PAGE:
Continuing on last week’s post, there were a couple of hands-on activities led by Joseph O’Rourke at the geometry minicourse that I attended. In one of them, you start by printing out the following sheet of paper (available at howtofoldit.org):
The red and green lines indicate mountain and valley folds and at this point your job is to follow all of the folds, like in origami. With a little bit of playing around it will look like the following. The left shape is simply creased, and the dreidel-shaped object at right is the fully-folded version.
As an aside, the hands-on activities were a fantastic part of the mini-course. One trivial reason is that it was a long break from lectures. But a deeper thing that happened is that people were struggling, being confused, eventually gaining some insight and getting it to work, and then playing around! A good lecture is very seductive but there’s a limitation to the lecture format in that, without exercising your own mental muscles, it is difficult for the material to “stick” or hook in to your existing corpus of knowledge. In my Game Theory courses/math circles there’s the opportunity to actually play games which was fun. But for me, this was the first time doing origami in a mathematical setting.
Anyway, back to the task at hand. If you notice, there was a black line outlining the original A. If you have done your job correctly, all of that line will be neatly folded so that with one scissor-cut, you will chop the outline of the A, as well as the hole in the centre!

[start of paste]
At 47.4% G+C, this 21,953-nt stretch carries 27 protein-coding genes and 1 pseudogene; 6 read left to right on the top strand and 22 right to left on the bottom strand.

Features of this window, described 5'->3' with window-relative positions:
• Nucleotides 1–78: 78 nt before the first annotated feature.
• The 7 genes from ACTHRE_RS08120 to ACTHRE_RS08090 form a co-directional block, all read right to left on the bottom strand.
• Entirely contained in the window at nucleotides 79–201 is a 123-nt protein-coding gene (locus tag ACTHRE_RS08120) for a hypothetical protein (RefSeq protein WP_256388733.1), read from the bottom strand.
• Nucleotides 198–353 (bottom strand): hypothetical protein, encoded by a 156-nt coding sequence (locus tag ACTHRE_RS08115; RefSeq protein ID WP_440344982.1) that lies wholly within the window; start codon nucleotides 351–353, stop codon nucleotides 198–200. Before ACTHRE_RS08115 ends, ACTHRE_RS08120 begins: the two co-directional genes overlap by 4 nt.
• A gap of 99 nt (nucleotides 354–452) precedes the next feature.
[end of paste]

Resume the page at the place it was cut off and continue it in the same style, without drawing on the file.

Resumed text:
Not too bad, eh?
Unrelated joke. When they were naming the northernmost part of North America, the founders were very much inspired by the USA. It would be so great to have a three-letter acronym like USA! So they put all of the letters of the alphabet in to a hat, and the mayor pulled them out, one by one. “C, eh? N, eh?, D, eh?” And so, Canada was born.
Inspired by the alphabetic shenanigans, I tried to do a free-hand maple leaf afterwards. Here is how it turned out (left):
Is it a recognizable attempt? I would like to think so. But there is a more important question here. What if we also wanted to cut out the red bars on either side of the maple leaf? What if we wanted to do the US flag with all of its stars and stripes? How about an arbitrary line drawing? This elegant question was solved, then discovered to be buggy, and then fixed by two pairs of researchers (history here):
Theorem (Bern-Hayes ’09, Demaine-O’Rourke ’07). For any planar graph (made of straight line segments) embedded in a rectangle, there is a way to fold the rectangle, so that a single straight-line cut will exactly cut out that graph.
Pretty amazing! The proof is quite heavy, as indicated by the bug. At the same time, the methods are quite elegant, and there are two different proof methods.
Let me just briefly mention the other activity we participated in. Take an ordinary rectangular piece of paper. You can fold the left-centre point on to the right-centre point, and get a rectangle. Similarly, folding the top-centre point on to the bottom-centre point gives a different rectangle. But you can fold other shapes, in fact 3D shapes, out of this humble piece of paper! Start by folding any boundary point X on to the boundary point Y that is directly opposite. Then, you should think of the remaining edges as a “zipper” and tape them together both ways from the X-Y point. With a little patience, the paper will turn into a 3D polyhedron with triangular faces.
Filed under: b.k.a.t., geometry | 1 Comment